23. We used to regularly buy so much manga at one local comic book store, that they nicknamed us “the manga sisters” and used to print it on our receipts.

24. Together my sister & I have amassed over 5000 volumes of print manga.

25. I strongly believe that anime and manga have enriched my life. I’ve gotten close to my sister, made great friends, learned a language (sort of), tried many interesting hobbies, and lost a lot of money while having a ton of fun! I’ve genuinely enjoyed every minute of it!

 

I’m not going to tag anyone to do this, but if you’d like to please feel free! But don’t forget to put a link in my comments, so I can find you! 😀

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Manga Reading Wrap-Up | Apr 2018

It’s the May 2-4 long weekend here in Canada (aka Victoria Day) so I’ve got a bit of time to myself for once! I’ve been working a bit on planning our upcoming Manga Readathon, will be working a bit on some blog posts, I’ve got a long list of videos I’d like to film…(but probably won’t) and then after that I better get outside and finally start planting my vegetable garden. But maybe I’ll leave that chore until next weekend… Ah, adulting.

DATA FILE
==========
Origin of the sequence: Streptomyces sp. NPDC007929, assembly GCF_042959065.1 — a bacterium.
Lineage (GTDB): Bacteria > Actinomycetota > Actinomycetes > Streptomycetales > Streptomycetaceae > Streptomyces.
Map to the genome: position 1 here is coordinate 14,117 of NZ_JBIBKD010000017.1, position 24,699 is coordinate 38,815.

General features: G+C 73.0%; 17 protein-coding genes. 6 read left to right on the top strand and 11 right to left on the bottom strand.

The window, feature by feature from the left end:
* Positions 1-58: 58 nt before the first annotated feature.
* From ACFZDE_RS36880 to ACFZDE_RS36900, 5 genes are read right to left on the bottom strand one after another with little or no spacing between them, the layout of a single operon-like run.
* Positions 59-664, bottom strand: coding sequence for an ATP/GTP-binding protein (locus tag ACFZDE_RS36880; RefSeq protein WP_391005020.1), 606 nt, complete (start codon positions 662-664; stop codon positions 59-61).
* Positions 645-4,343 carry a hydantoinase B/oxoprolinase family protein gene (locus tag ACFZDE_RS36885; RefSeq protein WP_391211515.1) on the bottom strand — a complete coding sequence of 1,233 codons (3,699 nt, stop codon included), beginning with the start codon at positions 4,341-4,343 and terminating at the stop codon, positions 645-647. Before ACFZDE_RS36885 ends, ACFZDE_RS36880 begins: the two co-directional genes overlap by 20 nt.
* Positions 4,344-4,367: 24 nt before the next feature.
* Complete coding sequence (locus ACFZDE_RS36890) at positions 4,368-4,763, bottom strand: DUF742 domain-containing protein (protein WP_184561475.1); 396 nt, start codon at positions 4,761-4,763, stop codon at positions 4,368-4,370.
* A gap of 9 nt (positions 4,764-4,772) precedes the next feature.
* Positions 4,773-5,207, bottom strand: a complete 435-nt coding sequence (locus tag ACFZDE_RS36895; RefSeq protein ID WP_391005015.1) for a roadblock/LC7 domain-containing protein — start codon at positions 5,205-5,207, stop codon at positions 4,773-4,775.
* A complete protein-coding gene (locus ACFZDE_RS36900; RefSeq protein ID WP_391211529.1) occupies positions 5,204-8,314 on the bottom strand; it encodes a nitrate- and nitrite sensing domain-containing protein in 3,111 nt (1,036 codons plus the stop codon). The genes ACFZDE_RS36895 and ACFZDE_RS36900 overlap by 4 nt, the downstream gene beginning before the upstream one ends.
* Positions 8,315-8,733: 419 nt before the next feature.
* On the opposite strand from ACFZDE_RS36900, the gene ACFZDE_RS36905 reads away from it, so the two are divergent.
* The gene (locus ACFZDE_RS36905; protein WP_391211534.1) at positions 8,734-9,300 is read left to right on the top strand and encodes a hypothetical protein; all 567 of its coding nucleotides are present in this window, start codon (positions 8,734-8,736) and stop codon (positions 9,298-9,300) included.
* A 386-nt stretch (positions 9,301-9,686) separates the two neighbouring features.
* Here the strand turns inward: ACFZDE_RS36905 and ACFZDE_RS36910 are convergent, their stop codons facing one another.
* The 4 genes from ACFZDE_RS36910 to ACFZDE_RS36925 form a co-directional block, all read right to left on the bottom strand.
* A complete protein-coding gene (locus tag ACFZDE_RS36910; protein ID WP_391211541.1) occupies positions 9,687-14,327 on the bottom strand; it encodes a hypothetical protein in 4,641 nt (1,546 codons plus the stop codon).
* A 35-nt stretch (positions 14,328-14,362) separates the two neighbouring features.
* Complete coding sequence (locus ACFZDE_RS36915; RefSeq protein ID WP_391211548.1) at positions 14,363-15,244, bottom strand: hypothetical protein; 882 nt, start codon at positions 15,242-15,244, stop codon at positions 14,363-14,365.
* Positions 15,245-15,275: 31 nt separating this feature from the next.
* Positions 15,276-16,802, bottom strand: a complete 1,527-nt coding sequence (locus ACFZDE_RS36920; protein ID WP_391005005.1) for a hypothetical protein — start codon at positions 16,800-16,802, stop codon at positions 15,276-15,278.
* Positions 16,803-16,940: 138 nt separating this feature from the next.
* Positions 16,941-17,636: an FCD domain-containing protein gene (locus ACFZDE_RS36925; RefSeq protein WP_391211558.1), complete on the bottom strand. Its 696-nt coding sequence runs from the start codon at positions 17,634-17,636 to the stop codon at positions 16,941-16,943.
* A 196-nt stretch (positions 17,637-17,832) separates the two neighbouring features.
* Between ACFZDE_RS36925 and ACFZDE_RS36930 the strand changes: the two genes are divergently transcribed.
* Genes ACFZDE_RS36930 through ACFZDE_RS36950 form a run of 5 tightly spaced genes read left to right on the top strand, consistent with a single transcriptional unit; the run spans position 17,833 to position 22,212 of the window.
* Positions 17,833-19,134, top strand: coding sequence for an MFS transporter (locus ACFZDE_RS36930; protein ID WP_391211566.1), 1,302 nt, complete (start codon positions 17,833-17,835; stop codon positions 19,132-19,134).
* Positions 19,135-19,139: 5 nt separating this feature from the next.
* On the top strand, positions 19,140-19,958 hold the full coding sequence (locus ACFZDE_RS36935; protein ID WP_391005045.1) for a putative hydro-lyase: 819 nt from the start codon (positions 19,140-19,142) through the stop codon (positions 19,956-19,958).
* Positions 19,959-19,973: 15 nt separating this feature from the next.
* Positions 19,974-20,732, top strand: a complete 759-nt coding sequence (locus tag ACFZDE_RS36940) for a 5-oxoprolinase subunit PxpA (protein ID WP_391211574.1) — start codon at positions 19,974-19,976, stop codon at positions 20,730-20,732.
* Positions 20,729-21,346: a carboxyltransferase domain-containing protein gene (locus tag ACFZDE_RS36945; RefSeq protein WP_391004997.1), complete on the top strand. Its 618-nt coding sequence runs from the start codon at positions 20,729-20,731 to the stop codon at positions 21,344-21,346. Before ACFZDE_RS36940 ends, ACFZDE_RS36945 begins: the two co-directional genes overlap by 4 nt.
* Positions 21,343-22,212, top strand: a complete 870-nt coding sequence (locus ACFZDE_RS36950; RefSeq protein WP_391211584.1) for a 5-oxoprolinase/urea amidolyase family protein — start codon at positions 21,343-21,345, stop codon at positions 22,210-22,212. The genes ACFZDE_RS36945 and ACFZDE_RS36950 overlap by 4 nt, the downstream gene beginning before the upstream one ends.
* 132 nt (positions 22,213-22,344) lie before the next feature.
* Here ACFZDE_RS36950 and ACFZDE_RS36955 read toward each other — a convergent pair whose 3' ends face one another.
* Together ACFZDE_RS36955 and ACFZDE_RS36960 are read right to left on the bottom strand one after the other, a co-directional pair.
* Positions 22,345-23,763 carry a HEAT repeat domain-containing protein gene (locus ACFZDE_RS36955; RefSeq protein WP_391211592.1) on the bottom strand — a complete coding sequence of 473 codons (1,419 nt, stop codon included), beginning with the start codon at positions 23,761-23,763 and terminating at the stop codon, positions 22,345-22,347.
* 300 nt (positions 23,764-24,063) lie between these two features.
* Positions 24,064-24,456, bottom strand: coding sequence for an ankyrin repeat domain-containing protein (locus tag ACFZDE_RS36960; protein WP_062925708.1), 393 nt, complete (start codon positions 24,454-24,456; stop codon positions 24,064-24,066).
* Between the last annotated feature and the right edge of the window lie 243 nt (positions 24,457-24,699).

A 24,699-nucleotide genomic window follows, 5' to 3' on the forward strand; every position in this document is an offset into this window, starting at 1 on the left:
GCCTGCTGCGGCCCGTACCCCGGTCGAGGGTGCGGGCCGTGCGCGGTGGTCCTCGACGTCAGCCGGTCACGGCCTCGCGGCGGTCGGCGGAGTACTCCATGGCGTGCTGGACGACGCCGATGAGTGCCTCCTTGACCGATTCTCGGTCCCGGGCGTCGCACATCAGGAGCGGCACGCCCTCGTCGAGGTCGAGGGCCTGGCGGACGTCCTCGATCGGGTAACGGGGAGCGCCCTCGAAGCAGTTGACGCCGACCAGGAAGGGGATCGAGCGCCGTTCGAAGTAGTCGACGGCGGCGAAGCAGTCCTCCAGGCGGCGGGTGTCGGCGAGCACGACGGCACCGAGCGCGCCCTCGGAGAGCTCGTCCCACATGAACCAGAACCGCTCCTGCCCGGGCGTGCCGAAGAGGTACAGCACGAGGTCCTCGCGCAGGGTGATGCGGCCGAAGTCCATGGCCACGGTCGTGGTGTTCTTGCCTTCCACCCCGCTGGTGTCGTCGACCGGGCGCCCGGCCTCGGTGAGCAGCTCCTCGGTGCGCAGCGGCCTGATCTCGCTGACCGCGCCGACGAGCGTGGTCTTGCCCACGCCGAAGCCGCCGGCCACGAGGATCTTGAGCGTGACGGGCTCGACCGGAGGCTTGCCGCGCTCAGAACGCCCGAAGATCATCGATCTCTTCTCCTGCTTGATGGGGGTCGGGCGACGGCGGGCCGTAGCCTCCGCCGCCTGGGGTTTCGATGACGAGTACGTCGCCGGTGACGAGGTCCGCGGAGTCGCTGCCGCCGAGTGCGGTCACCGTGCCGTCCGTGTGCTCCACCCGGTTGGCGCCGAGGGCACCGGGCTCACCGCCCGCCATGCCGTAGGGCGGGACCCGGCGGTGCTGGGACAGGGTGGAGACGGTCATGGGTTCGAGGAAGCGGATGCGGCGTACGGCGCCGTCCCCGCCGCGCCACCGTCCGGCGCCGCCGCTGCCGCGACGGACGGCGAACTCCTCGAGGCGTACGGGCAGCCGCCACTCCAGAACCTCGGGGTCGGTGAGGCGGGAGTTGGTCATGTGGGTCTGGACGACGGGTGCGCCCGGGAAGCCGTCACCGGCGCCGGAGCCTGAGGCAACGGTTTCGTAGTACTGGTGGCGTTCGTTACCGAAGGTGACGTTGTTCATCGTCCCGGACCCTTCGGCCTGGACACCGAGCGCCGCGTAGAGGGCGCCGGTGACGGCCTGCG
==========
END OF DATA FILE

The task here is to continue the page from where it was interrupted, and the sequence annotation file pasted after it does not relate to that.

So, until then, let’s catch up with some blog posts, shall we? Today, I’m wrapping up everything I read in the month of May.

★★★★★ 5 Star Reads:

Akira / by Katsuhiro Otomo (translation and English-language adaptation, Yoko Umezawa, Linda M. York, Jo Duffy). You have to read this. It’s so beautiful. The Kodansha box set. Beautiful. The story. Beautiful. The art. Beautiful. I have a video, where I talk more extensively about this manga. But, really, as a manga reader, this is about as good as it gets!

Magic Knight Rayearth II / by CLAMP (translator, Anita Sengupta ; English adaptation, Jamie S. Rich). Basically, this is a continuation of Rayearth (which is sort of a magical girl series). Rayearth is about a magical land, Cephiro, that three jr. highschool girls are summoned to to save the pillar who is the support for the land. In this title, the girls return to Rayearth, because now without a pillar, Cephiro is at risk. Powerful magic users from all around are coming to compete to become the new pillar (not understanding what the role really means).

This features CLAMP’s trademark gorgeous art, a fairly compelling story in three-short volumes and a somewhat surprising twist that really went above my expectations for this title. I’ve owned it for a long time, but this is the first time I’ve actually read this part of the series.